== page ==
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I came across an encoding issue when adding inline JavaScript to the footer of a WordPress page via wp_add_inline_script().

The following description is a boiled down version of the problem for demonstration purposes.

So, I have a textarea inside a metabox on the post editor which contains the following JavaScript:

var test3 = '3';
var test4 = "4";

Note the use of single AND double quotes for testing. I'm also enqueueing a JavaScript file containing:

console.log("test.js loaded");

The JavaScript from the textarea is added to the page directly after test.js via wp_add_inline_script().

The issue is that when I inspect the source code the single/double quotes have been encoded:

var test3 = '3';
var test4 = "4";

I couldn't figure out why this was so I did a similar test but storing JavaScript inside a textarea on a plugin settings page.

Here, the textarea contains:

var test1 = '1';
var test2 = "2";

When added to the front end page, this JavaScript outputs perfectly. Here's a screenshot:

enter image description here

It seems as though the data from post meta is encoded while the data from plugin options is not.

Here is the full plugin code:

File: inline-js-test.js

<?php
/*
Plugin Name: Inline JS Test
Version: 0.1
Author: David Gwyer
*/

// ijst_ prefix is derived from [i]nline [js] [t]est

// Enqueue scripts

function ijst_enqueue_scripts() {
    $options = get_option( 'ijst_options' );
    $js = get_post_meta( '5943', '_ijst-js', true );

    wp_enqueue_script( 'ijst-test', plugins_url('test.js', __FILE__), array(), '', true );

    $inline_js1 = $options['textarea'];
    $inline_js2 = $js;
    wp_add_inline_script( 'ijst-test', $inline_js1 );
    wp_add_inline_script( 'ijst-test', $inline_js2 );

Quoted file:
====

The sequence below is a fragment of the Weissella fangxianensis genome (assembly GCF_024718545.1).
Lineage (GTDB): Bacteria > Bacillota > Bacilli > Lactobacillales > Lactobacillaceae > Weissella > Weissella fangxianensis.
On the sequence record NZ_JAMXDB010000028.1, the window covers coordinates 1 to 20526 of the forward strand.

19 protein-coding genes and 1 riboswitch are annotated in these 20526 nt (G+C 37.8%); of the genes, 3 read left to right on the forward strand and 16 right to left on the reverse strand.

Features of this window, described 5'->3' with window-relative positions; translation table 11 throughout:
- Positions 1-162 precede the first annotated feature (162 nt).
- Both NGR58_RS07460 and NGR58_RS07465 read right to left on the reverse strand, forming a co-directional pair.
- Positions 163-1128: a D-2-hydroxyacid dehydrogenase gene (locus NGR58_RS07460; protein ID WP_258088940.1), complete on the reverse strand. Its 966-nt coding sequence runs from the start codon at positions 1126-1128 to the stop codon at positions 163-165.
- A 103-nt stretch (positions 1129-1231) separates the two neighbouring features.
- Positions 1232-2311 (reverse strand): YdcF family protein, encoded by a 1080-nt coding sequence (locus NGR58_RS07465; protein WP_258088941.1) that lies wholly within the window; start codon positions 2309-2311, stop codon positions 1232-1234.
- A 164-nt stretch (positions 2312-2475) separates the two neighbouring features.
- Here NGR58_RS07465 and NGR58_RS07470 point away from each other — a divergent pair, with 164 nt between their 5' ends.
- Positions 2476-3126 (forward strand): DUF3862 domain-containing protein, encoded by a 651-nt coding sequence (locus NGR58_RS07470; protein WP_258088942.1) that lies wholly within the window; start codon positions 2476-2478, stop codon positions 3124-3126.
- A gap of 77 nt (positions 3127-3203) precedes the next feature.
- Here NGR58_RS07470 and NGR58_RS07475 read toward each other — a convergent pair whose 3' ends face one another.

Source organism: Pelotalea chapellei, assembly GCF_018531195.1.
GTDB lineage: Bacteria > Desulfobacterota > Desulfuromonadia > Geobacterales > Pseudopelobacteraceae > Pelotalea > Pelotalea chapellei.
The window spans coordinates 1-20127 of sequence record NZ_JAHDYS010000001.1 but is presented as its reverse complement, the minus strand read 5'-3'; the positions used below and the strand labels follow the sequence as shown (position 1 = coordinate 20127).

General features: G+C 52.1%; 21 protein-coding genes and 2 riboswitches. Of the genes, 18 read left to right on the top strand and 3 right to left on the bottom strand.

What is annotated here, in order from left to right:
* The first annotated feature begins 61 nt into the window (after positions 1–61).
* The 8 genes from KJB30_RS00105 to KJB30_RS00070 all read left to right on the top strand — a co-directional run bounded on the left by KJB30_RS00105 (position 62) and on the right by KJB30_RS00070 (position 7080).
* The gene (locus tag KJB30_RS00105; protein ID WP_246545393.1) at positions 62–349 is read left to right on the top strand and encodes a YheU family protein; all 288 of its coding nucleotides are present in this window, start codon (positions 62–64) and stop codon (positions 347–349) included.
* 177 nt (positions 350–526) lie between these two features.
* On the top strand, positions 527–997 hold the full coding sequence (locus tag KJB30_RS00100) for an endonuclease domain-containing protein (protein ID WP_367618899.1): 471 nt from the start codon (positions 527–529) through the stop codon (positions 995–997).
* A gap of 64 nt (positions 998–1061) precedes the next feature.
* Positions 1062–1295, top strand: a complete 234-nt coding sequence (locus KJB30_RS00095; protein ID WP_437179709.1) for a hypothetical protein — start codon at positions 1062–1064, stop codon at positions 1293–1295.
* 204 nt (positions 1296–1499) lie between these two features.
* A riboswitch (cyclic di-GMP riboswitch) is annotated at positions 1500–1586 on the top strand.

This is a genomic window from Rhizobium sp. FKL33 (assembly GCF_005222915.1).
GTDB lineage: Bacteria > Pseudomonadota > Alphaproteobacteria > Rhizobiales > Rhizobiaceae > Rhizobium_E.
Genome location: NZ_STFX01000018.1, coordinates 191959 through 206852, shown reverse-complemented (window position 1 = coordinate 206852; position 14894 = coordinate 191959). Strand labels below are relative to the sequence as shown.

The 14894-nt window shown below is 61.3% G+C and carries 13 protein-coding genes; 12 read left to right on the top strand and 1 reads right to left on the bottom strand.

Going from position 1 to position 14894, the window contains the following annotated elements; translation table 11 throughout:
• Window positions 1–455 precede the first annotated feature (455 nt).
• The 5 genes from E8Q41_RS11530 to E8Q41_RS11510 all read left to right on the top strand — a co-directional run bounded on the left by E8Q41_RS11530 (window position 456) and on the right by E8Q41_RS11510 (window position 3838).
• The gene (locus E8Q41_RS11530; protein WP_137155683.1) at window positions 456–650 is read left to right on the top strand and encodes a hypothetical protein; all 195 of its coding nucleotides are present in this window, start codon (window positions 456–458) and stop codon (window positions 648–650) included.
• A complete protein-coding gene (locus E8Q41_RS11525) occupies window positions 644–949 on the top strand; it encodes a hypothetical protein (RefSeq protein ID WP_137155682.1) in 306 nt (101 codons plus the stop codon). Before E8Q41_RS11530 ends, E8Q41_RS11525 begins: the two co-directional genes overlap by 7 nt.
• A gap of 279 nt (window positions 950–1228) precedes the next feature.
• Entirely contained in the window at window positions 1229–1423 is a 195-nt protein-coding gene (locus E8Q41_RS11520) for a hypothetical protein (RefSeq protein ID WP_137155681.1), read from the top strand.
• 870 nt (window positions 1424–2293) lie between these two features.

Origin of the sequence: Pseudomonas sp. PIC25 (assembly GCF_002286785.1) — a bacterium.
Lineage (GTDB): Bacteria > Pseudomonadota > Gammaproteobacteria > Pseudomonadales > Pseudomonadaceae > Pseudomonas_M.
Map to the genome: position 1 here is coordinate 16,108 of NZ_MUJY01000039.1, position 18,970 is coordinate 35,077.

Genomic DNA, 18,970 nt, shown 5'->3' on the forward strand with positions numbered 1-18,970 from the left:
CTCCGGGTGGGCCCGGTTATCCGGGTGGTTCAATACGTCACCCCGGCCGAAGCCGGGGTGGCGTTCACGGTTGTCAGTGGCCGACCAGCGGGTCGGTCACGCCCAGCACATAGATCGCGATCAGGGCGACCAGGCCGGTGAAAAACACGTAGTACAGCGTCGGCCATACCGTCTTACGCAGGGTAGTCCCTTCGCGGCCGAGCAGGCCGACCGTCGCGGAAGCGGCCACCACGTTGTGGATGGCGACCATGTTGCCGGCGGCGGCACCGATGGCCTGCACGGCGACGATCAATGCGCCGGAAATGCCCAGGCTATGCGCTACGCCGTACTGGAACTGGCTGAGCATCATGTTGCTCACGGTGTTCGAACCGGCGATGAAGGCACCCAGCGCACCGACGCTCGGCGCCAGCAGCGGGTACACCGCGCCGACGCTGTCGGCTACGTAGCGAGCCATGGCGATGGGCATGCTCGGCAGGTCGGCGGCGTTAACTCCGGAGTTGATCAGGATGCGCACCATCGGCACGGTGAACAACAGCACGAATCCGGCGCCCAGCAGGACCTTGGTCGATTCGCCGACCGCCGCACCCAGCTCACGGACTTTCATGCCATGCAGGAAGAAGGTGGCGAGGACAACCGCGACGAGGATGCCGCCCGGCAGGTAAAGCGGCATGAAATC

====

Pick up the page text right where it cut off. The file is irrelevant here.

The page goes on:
}
add_action( 'wp_enqueue_scripts', 'ijst_enqueue_scripts' );

// Plugin options page

function ijst_init() {
    register_setting( 'ijst_plugin_options', 'ijst_options' );
}
add_action( 'admin_init', 'ijst_init' );

function ijst_add_options_page() {
    $page = add_options_page( 'Inline JS Test', 'Inline JS Test', 'manage_options', __FILE__, 'ijst_render_form' );
}
add_action( 'admin_menu', 'ijst_add_options_page' );

function ijst_render_form() {
    ?>
    <div class="wrap">
        <h2 style="font-size: 23px;">Inline JS Test</h2>
        <form method="post" action="options.php">
            <?php
                settings_fields( 'ijst_plugin_options' );
                $options = get_option( 'ijst_options' );
            ?>
            <table>
                <tr>
                    <td><textarea name="ijst_options[textarea]" rows="7" cols="50" type='textarea'><?php echo $options['textarea']; ?></textarea></td>
                </tr>
            </table>
            <p class="submit"><input type="submit" class="button-primary" value="<?php _e( 'Save Changes' ) ?>"></p>
        </form>
    </div>
<?php
}

// Post meta box

function ijst_meta_box_init() {